The Carnegie Mellon Philharmonic, along with the Repertory Chorus and Concert Choir, will be performing onstage in the grand hall of the Music Center at Strathmore on Friday night. It is, indeed, a great honor for these serious students of the School of Music.

"We go once a year out of Pittsburgh," said Maestro Ronald Zollman, conductor and director of orchestral studies. "Last year we were in Carnegie Hall. ... The year before, the Kennedy Center, then Carnegie Hall. This is my fourth year as the director of the orchestra, and we're coming to Strathmore. We're happy about that."

Belgian native Zollman and his students present a program featuring an Austrian masterpiece and a German classic: Anton Bruckner's "Te Deum," an early Christian hymn of praise, and Robert Schumann's Symphony No. 4.

Carnegie Mellon Philharmonic and Choirs
» Where: Strathmore, 5301 Tuckerman Lane, North Bethesda
» When: 8 p.m. Friday
» Info: $20; 301-581-5100;

Bruckner's "Te Deum" combined his gifts of writing for large orchestra and chorus (about 80 of each will be on the Strathmore stage) with the spirituality he found in his Catholic faith.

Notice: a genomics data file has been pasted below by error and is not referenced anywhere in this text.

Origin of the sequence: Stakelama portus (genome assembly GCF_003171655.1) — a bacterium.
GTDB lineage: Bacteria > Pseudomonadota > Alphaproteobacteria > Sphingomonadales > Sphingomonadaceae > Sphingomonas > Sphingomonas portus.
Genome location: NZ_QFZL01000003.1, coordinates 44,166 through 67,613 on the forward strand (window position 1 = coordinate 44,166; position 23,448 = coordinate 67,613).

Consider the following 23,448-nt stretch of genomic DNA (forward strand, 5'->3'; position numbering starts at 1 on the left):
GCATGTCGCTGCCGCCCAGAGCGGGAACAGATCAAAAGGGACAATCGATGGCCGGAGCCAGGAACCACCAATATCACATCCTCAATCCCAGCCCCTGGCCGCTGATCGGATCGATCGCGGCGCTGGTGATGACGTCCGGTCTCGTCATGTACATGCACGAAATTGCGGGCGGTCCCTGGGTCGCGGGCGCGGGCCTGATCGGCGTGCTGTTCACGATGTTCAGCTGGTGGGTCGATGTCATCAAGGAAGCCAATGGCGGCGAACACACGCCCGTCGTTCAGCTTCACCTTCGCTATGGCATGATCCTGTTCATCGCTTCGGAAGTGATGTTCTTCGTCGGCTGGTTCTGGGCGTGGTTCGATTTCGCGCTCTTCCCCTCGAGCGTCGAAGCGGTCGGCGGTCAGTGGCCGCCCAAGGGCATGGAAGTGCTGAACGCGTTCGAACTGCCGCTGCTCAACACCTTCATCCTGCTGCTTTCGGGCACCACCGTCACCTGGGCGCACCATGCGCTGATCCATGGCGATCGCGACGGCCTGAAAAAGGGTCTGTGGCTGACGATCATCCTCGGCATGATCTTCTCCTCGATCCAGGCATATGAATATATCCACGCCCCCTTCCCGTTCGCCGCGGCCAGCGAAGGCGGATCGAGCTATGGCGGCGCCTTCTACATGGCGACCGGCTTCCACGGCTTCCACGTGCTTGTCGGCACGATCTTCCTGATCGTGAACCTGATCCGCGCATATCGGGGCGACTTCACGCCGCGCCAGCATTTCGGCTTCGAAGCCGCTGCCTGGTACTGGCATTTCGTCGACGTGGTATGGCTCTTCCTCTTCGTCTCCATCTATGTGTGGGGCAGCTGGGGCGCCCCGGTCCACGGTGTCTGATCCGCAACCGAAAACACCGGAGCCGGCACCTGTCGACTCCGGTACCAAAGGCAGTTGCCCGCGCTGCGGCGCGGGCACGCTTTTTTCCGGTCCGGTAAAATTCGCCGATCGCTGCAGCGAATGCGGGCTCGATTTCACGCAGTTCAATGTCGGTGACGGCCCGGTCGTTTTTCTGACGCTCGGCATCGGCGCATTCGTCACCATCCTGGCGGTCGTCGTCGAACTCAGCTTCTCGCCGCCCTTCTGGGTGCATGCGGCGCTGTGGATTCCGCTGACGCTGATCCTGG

"He fought to be himself; he was of a very genuine and independent mind," Zollman continued. "He wrote music from his heart, and that's really the way he presents himself to the listeners."

Although Bruckner was employed as an organist for a large part of his life, the "Te Deum" need not necessarily be performed in a church, as Zollman explains. "His piece is quite interesting in that [he writes in the] organ as optional. But if you do it without the organ, then you go much more for a symphony performance. Obviously, he thought the piece could either be performed in church or in a concert hall. The organ is not there to replace the chorus or orchestra -- it's just an added color." And Zollman has chosen to leave it out of the Strathmore performance.

The soloists for the "Te Deum" are composed of four School of Music alumni: soprano Katy Shackleford Williams, mezzo-soprano, Chrystal Williams, tenor Theodore Chletsos and baritone Dimitrie Lazich.

Composed in the early 1840s, Robert Schumann's Symphony No. 4 reflects a period of prosperity, happiness and personal triumph.

"Bruckner, an Austrian, and Schumann, a German, come from the same musical tradition; they are close geographically and culturally," Zollman observed. "Schumann is anything but religious -- his is a symphony and a beautiful piece."